This year at The 9:30 Service and 11:15 Morning worship we’re going to be teaching from the book of Proverbs. Here are some notes we’ve shared with our preaching and teaching team about how to approach the book.
Key themes to look out for
- The fear of the Lord is the beginning of wisdom/Trust in yhe Lord with all your heart
- Wisdom as a characteristic of God –God is wise/God is wisdom –the true source of wisdom
- Wisdom as from God –our true teacher
Linking wisdom to God’s Word/Revelation
Looking back –The Torah /Law as wisdom –wise living. Wisdom as a moral category and much as an intellectual category. Look for links especially to Deuteronomy
Looking forward –The Gospel as wisdom –wisdom in Christ. Christ as God’s revelation. Knowing God – think about wisdom and foolishness in 1 Corinthians. Think about the Proverbial dimension to Christ’s teaching –see especially Matthew and The Sermon on the Mount
Wisdom –as practical. How to live wisely in the world –think family relationships, work, government, church, relationship to food and drink, bad and good company etc
Collection 1 – Proverbs 1-9
Collection 2 –Solomon’s Proverbs (10:1-22:16)
Collection 3 – Thirty Sayings of the Wise (22:17-24:22)
Collection 4 –Further Sayings of the Wise (24:33-34)
Collection 5 -Solomon 2 (25:1-29:7)
Collection 6: -Sayings of Agur (30)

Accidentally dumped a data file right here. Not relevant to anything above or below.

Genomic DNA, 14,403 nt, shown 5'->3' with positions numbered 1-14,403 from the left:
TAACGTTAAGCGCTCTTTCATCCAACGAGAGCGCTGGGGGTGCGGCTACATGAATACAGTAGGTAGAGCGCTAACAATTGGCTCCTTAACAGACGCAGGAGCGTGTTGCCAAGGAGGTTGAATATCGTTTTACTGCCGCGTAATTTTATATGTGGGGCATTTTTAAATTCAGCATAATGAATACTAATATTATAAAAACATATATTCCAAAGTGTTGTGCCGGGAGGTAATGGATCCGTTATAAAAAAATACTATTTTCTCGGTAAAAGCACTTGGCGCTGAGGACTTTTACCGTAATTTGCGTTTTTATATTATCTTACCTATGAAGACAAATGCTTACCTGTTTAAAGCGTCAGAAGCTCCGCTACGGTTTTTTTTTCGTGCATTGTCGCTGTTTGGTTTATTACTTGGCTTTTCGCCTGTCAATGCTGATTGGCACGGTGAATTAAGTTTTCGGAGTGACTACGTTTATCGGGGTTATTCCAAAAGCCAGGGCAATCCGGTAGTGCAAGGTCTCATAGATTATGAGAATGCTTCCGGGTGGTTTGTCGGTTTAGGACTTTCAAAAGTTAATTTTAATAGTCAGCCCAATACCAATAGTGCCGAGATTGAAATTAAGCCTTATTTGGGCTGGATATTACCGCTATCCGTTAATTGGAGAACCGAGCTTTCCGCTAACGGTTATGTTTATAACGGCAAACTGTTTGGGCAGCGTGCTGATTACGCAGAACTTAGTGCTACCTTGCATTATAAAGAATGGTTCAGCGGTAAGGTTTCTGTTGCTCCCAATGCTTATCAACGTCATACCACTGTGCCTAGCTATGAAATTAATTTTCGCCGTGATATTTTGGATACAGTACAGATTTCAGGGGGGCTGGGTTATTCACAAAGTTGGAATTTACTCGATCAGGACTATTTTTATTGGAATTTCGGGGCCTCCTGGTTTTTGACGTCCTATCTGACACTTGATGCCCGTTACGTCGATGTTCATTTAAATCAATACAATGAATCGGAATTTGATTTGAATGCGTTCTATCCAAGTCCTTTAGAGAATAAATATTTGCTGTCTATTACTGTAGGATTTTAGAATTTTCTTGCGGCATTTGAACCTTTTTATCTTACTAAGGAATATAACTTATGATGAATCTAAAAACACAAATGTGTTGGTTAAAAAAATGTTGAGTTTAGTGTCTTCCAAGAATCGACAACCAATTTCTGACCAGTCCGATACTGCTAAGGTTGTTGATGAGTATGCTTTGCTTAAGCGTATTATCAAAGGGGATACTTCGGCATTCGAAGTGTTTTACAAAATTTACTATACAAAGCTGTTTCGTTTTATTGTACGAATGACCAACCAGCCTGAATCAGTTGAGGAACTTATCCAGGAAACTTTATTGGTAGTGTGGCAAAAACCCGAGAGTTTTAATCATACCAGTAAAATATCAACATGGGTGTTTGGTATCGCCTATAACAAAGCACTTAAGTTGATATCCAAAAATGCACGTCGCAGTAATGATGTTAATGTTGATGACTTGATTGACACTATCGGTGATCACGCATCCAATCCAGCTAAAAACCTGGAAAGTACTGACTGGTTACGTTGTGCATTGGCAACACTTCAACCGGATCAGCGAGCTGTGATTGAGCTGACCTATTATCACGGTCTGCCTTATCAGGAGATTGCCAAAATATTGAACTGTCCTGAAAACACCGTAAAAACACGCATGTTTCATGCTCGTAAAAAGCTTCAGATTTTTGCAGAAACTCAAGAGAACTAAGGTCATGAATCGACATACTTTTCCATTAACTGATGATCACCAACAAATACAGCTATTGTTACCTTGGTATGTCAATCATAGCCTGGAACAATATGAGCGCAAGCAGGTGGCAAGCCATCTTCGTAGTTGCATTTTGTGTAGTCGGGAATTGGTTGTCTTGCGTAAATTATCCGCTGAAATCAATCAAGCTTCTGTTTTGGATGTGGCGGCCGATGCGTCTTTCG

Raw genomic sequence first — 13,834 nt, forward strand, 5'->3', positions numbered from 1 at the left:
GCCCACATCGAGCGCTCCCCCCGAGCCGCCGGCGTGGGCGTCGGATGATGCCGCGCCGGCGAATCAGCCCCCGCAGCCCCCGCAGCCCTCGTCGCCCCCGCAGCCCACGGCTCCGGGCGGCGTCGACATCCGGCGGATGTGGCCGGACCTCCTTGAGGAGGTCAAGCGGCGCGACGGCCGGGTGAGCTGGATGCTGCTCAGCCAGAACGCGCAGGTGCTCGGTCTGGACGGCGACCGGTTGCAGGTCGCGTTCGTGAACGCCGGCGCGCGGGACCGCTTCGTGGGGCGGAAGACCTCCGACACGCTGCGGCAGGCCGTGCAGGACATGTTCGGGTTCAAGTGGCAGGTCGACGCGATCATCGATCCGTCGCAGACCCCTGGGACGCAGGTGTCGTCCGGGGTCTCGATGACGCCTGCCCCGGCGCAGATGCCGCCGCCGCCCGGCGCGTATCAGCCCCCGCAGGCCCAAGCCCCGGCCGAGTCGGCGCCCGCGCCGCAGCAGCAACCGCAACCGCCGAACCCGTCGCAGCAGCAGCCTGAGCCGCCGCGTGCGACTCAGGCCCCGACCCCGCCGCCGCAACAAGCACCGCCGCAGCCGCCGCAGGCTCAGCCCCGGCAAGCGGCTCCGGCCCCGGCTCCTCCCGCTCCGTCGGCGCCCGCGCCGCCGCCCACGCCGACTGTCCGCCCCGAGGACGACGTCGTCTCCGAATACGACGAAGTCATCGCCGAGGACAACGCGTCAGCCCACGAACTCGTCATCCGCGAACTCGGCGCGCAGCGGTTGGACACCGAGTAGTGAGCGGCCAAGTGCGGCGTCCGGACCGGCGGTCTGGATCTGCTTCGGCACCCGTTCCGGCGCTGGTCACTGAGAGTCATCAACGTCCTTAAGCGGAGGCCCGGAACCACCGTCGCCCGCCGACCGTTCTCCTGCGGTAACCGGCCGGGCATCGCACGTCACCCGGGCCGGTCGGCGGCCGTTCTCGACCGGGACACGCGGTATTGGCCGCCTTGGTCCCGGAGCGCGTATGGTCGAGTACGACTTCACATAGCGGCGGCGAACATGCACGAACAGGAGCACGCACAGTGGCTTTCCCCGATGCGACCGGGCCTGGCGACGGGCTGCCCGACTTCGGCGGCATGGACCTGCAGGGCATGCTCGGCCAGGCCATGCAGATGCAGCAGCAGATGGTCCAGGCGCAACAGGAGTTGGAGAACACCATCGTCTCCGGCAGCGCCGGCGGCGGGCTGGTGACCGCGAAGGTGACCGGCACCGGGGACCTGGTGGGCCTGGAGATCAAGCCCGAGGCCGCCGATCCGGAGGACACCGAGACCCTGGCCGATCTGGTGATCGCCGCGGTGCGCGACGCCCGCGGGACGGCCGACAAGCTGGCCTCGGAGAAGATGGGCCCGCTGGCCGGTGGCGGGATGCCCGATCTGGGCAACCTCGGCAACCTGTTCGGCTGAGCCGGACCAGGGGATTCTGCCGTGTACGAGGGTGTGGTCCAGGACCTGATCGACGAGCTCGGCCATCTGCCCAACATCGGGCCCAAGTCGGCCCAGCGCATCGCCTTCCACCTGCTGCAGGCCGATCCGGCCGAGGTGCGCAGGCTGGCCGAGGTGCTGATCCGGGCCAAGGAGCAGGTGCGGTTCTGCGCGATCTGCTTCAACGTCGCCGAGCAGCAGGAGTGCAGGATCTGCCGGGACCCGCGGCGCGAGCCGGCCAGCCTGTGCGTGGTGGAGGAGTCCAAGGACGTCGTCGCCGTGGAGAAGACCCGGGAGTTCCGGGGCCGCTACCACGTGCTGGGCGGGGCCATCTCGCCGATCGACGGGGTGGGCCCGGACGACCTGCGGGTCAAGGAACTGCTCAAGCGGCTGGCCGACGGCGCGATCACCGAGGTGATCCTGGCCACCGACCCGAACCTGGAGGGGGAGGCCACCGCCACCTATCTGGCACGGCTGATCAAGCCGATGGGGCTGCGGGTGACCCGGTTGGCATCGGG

Collection 7 – Sayings of Lemuel
No reason to doubt that Solomon was the actual author of those parts attributed to him. Nb. The Sayings of the wise include a collection of proverbs similar in content and style to a collection of Egyptian proverbs from a similar time (The sayings of Amenmope). It is possible that Solomon’s wisdom influenced the Egyptian proverb writers but it’s generally accepted that the literary relationship was more likely to be the other way round (i.e. that the Biblical proverbs draw on the Egyptian ones for influence.). This should not be a problem for us.
- It fits with the Biblical historical record –there was clearly a relationship with Egypt and Israel and Solomon married an Egyptian princess (1 Kings 3:1)
- The bible drawing on other sources isn’t a problem. It reminds us that God’s common grace and general revelation mean that people all around the world have access to wisdom to some extent. However, when those wise sayings are taken and drawn into special revelation in Scripture it transforms them by giving them their proper context within the framework of salvation history.
Agur was possibly a court official –Lemur’s identity is unknown.
Note the book has been edited and compiled over time.
Genre & Style
This will affect how we preach and teach. Can we capture the style and tone in our style and approach as well as content?
It’s important not to confuse proverbs with promises. This means wisdom will include things that are generally true but may not always be the case
For example wise living is a reasonable requirement for healthy, happy existence but does not guarantee it. Wise people get sick, suffer, struggle, die.
“A soft answer turns away anger” is generally true and we know that the best way to make a situation worse is to respond to anger with a few sharp words of our own. However, many of us will have experienced situations where we tried to respond gently and still had our heads bitten off!